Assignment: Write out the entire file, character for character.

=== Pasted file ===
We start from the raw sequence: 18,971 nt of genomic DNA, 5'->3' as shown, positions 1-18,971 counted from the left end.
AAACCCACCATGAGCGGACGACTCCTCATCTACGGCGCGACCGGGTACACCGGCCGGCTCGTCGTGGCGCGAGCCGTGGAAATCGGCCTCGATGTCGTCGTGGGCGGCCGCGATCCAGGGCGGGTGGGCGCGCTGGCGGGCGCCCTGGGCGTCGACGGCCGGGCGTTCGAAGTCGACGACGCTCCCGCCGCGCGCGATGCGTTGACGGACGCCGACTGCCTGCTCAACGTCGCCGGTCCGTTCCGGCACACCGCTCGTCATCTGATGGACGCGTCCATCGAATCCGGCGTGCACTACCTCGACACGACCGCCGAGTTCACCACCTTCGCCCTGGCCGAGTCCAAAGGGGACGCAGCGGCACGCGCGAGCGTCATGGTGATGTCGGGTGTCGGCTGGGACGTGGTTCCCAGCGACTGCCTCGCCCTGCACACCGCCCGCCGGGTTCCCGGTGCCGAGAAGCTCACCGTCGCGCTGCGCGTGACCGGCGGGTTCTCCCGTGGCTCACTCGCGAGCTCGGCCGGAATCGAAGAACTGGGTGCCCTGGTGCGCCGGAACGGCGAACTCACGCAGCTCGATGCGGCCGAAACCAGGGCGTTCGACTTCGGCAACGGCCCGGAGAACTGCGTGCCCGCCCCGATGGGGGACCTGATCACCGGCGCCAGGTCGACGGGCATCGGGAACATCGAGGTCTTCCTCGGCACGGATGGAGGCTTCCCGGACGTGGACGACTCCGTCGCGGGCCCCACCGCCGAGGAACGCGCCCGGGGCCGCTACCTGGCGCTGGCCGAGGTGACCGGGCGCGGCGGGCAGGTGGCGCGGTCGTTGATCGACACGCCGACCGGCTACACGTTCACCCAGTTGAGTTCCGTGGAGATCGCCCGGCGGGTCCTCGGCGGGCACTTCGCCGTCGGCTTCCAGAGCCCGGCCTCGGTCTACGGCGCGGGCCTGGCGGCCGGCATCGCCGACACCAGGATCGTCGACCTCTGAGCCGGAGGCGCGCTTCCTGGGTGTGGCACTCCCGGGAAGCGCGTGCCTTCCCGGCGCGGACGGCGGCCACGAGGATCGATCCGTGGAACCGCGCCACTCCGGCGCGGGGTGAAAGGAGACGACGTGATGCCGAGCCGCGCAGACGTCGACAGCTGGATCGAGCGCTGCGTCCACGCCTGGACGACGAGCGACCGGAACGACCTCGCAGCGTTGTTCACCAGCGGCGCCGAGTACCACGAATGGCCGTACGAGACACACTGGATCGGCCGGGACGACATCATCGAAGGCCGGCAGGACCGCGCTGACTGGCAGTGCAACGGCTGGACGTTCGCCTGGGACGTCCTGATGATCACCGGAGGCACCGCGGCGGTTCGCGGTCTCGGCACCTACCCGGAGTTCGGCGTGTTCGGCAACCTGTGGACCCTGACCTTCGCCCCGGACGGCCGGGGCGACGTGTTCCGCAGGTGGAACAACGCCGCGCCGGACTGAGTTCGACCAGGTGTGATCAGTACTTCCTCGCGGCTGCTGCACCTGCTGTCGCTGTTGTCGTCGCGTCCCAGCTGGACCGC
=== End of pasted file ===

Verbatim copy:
We start from the raw sequence: 18,971 nt of genomic DNA, 5'->3' as shown, positions 1-18,971 counted from the left end.
AAACCCACCATGAGCGGACGACTCCTCATCTACGGCGCGACCGGGTACACCGGCCGGCTCGTCGTGGCGCGAGCCGTGGAAATCGGCCTCGATGTCGTCGTGGGCGGCCGCGATCCAGGGCGGGTGGGCGCGCTGGCGGGCGCCCTGGGCGTCGACGGCCGGGCGTTCGAAGTCGACGACGCTCCCGCCGCGCGCGATGCGTTGACGGACGCCGACTGCCTGCTCAACGTCGCCGGTCCGTTCCGGCACACCGCTCGTCATCTGATGGACGCGTCCATCGAATCCGGCGTGCACTACCTCGACACGACCGCCGAGTTCACCACCTTCGCCCTGGCCGAGTCCAAAGGGGACGCAGCGGCACGCGCGAGCGTCATGGTGATGTCGGGTGTCGGCTGGGACGTGGTTCCCAGCGACTGCCTCGCCCTGCACACCGCCCGCCGGGTTCCCGGTGCCGAGAAGCTCACCGTCGCGCTGCGCGTGACCGGCGGGTTCTCCCGTGGCTCACTCGCGAGCTCGGCCGGAATCGAAGAACTGGGTGCCCTGGTGCGCCGGAACGGCGAACTCACGCAGCTCGATGCGGCCGAAACCAGGGCGTTCGACTTCGGCAACGGCCCGGAGAACTGCGTGCCCGCCCCGATGGGGGACCTGATCACCGGCGCCAGGTCGACGGGCATCGGGAACATCGAGGTCTTCCTCGGCACGGATGGAGGCTTCCCGGACGTGGACGACTCCGTCGCGGGCCCCACCGCCGAGGAACGCGCCCGGGGCCGCTACCTGGCGCTGGCCGAGGTGACCGGGCGCGGCGGGCAGGTGGCGCGGTCGTTGATCGACACGCCGACCGGCTACACGTTCACCCAGTTGAGTTCCGTGGAGATCGCCCGGCGGGTCCTCGGCGGGCACTTCGCCGTCGGCTTCCAGAGCCCGGCCTCGGTCTACGGCGCGGGCCTGGCGGCCGGCATCGCCGACACCAGGATCGTCGACCTCTGAGCCGGAGGCGCGCTTCCTGGGTGTGGCACTCCCGGGAAGCGCGTGCCTTCCCGGCGCGGACGGCGGCCACGAGGATCGATCCGTGGAACCGCGCCACTCCGGCGCGGGGTGAAAGGAGACGACGTGATGCCGAGCCGCGCAGACGTCGACAGCTGGATCGAGCGCTGCGTCCACGCCTGGACGACGAGCGACCGGAACGACCTCGCAGCGTTGTTCACCAGCGGCGCCGAGTACCACGAATGGCCGTACGAGACACACTGGATCGGCCGGGACGACATCATCGAAGGCCGGCAGGACCGCGCTGACTGGCAGTGCAACGGCTGGACGTTCGCCTGGGACGTCCTGATGATCACCGGAGGCACCGCGGCGGTTCGCGGTCTCGGCACCTACCCGGAGTTCGGCGTGTTCGGCAACCTGTGGACCCTGACCTTCGCCCCGGACGGCCGGGGCGACGTGTTCCGCAGGTGGAACAACGCCGCGCCGGACTGAGTTCGACCAGGTGTGATCAGTACTTCCTCGCGGCTGCTGCACCTGCTGTCGCTGTTGTCGTCGCGTCCCAGCTGGACCGC